This series explores the use of cash bail in Wisconsin and around the country.
Poor stay in jail while rich go free: Rethinking cash bail in Wisconsin
Nonprofit bail funds help poor gain freedom nationally and in Wisconsin
In many states, pretrial inmates may end up in heavy debt to bail bondsmen, even if they are ultimately acquitted. Wisconsin is one of a handful of states that have laws banning bail bonding, having abolished it in 1979.
Bail bonding is the practice of hiring a third-party bail bondsman who pledges to pay the full cash bond amount if the defendant fails to appear for court. The defendant is released after paying a non-refundable fee, usually 10 percent of the bond amount, to the bail bondsman. Even if the defendant is innocent and the charges get dropped, he or she does not get that money back.
In August, California became the most recent state to vote to eliminate cash bail. That move would have put the state’s bail bond industry out of business starting in October 2019.
But the industry submitted enough signatures to require a statewide referendum before the law goes into effect. Those signatures were verified in January, putting the new law on hold until the November 2020 referendum.
Key Terms Explained
Bail is defined in Wisconsin statutes as “monetary conditions of release,” but is often used interchangeably with bond.
Bond is a form of security to ensure a defendant’s appearance at future court dates. It can be in the form of cash, property or their signature.
Cash bond, or cash bail, is an amount of money defendants have to pay to be released from jail while their cases are pending. The money is returned to them if they show up to court and comply with the conditions of their release, unless the defendant owes restitution or other fees to the court. Then, the bail money would first be applied to those fees.
A bail bondsman is a third party who pledges to pay the full cash bond amount if a defendant fails to appear for court. The defendant is released after paying a non-refundable fee, usually 10 percent of the bond amount, to the bail bondsman. Wisconsin is among the few states to have outlawed this practice.
The American Bar Association, the National District Attorneys Association and other groups agree that commercial bail bonding adds to the inequities of pretrial cash bail, with defendants who cannot afford the bail forced to pay even more money to cover the cost of the commercial bail bond.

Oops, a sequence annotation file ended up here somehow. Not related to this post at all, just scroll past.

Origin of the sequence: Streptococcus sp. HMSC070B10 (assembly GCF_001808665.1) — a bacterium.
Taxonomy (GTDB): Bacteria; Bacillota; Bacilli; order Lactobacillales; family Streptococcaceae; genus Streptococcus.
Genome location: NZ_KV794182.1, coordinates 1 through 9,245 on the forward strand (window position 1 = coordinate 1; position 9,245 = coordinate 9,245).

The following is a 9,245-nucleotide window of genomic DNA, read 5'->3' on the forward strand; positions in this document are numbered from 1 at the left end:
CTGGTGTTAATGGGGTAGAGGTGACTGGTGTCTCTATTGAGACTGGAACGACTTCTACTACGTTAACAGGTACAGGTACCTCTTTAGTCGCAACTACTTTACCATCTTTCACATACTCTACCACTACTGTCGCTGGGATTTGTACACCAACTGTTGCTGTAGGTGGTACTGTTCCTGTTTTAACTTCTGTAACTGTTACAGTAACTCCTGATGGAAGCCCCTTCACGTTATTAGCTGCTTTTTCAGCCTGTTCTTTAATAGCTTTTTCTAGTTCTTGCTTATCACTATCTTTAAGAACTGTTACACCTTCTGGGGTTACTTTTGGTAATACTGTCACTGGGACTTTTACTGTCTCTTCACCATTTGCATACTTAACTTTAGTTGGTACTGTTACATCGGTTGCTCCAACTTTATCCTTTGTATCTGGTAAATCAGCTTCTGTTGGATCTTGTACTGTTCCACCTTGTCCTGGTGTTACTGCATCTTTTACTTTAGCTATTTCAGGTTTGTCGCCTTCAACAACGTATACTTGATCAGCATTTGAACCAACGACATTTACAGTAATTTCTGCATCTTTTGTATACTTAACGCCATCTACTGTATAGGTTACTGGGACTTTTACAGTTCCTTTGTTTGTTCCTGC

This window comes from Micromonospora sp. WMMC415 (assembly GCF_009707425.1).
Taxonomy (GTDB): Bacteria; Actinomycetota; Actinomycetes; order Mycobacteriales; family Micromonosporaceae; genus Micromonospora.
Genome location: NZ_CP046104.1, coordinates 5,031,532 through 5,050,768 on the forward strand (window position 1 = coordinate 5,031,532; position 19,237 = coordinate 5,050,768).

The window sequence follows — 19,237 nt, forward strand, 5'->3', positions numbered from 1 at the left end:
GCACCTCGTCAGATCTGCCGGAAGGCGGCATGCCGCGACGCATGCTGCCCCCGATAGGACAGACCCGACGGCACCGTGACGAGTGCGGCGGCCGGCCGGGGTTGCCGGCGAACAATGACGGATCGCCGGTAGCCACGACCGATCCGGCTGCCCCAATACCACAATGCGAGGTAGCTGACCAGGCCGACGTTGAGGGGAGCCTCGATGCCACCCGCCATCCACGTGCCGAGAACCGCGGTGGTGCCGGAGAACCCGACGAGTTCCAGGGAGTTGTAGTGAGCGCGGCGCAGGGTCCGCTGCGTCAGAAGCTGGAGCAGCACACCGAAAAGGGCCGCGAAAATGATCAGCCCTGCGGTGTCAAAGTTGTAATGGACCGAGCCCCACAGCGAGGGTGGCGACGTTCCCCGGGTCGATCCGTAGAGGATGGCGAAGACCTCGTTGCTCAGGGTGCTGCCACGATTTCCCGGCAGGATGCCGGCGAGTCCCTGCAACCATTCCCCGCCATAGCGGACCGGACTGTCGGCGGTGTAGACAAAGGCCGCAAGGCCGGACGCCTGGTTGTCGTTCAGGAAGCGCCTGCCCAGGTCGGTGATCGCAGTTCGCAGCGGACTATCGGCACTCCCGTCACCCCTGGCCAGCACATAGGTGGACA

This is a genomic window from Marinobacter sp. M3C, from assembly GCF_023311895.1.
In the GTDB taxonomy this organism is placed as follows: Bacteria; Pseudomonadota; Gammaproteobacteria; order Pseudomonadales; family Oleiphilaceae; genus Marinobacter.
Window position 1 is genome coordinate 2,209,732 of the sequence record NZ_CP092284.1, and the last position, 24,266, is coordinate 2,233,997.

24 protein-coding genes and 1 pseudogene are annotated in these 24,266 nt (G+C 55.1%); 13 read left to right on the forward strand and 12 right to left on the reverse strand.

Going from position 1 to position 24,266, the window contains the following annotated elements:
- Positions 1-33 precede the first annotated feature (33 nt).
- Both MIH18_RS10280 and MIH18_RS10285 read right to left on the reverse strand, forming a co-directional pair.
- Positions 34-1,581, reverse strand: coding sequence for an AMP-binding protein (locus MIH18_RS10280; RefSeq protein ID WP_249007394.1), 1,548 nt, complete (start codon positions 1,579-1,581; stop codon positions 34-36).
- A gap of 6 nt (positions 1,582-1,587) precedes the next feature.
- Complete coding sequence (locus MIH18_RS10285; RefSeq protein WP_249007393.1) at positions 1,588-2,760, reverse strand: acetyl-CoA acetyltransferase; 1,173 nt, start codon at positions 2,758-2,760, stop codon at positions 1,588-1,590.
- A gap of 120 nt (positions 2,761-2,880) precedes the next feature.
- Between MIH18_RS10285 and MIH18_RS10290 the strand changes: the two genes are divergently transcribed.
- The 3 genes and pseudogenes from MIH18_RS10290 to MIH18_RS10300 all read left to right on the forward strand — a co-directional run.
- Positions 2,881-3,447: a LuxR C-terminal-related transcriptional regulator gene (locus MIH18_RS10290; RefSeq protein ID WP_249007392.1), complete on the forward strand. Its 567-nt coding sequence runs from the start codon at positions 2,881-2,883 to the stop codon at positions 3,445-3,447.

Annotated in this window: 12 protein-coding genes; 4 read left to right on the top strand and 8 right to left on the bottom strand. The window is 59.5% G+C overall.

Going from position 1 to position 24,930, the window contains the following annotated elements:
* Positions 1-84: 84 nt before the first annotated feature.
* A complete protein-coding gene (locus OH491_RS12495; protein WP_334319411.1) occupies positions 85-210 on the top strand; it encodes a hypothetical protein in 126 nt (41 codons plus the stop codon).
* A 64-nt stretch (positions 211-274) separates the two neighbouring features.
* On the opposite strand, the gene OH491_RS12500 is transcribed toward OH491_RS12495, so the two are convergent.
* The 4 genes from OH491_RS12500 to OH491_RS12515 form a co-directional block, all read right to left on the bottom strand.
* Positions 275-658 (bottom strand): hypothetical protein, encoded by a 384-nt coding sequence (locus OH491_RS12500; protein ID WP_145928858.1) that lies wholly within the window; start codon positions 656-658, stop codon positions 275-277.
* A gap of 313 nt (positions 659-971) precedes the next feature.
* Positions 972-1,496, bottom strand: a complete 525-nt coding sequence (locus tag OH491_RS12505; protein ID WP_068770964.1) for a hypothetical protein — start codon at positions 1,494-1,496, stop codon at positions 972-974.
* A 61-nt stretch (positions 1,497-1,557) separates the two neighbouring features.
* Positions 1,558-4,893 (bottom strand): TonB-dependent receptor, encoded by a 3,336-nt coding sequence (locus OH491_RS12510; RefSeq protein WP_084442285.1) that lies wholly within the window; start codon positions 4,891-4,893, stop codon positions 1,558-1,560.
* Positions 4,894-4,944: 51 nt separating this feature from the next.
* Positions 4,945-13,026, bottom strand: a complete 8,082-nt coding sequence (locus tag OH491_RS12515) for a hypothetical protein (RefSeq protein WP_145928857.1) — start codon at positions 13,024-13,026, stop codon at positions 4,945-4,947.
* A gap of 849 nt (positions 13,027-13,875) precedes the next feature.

When asked his opinion on the bail bond system, New York City Comptroller Scott Stringer responded, “Commercial bail siphons money from thousands of low-income New Yorkers to the pockets of opportunistic bondsmen … They’re costing taxpayers millions, and they’re not making our city any safer.”
Nevertheless, the bail-for-profit industry is a frequently used method in this country for securing freedom while awaiting trial. Wisconsin and a handful of other states, including Illinois, Kentucky and Oregon, currently prohibit commercial bail bonding. Some activists would like to abolish cash bail altogether, but there is a strong profit motive from the bail bond industry to keep the practice alive.
To counter the claims of bail reform advocates, the AIA Bail Bond Surety Co. has circulated a report titled, One Thing Missing from the Bail Reform Debate: The Truth.
In the report, AIA spokesman Brian Nairin wrote, “Financially secured release is the MOST effective way to ensure a defendant’s appearance in court … Release through the public sector pretrial program is one of the LEAST effective methods.”
He wrote that, “The real victim of any crime is NOT the person accused of committing it. It is the person who the crime was committed against.”
Leslie Dollen, a former public defender and former lecturer at the University of Wisconsin–Superior’s legal studies program, said that assertion is “philosophically troubling” because “it rejects the constitutional presumption of innocence until proven otherwise.”
She added, “I find it abhorrent that we are incarcerating some people just because they happen to be poor.”
To beef up its lobbying efforts, the American Bail Coalition has aligned itself with the American Legislative Exchange Council (ALEC), an organization composed of lawmakers and corporations that draft state legislation to serve their members’ interests.
ALEC has pressed for legislation throughout the country to protect and expand the bond industry and the surety companies that insure them. Since it began lobbying, the American Bail Coalition has supported about a dozen of ALEC’s “model” bills, including a provision that enables some courts to make bond a requirement for early release from prison, Mother Jones magazine found.
In Wisconsin, there have been several attempts to bring bail bonding back. A pitch crept its way into the 2011-12 budget but was so vehemently opposed by then-Dane County Chief Judge William Foust and nine other Wisconsin chief judges that Gov. Scott Walker eliminated it by line-item veto. A later effort was made in the 2013-15 budget, but was again met with a veto by Walker.
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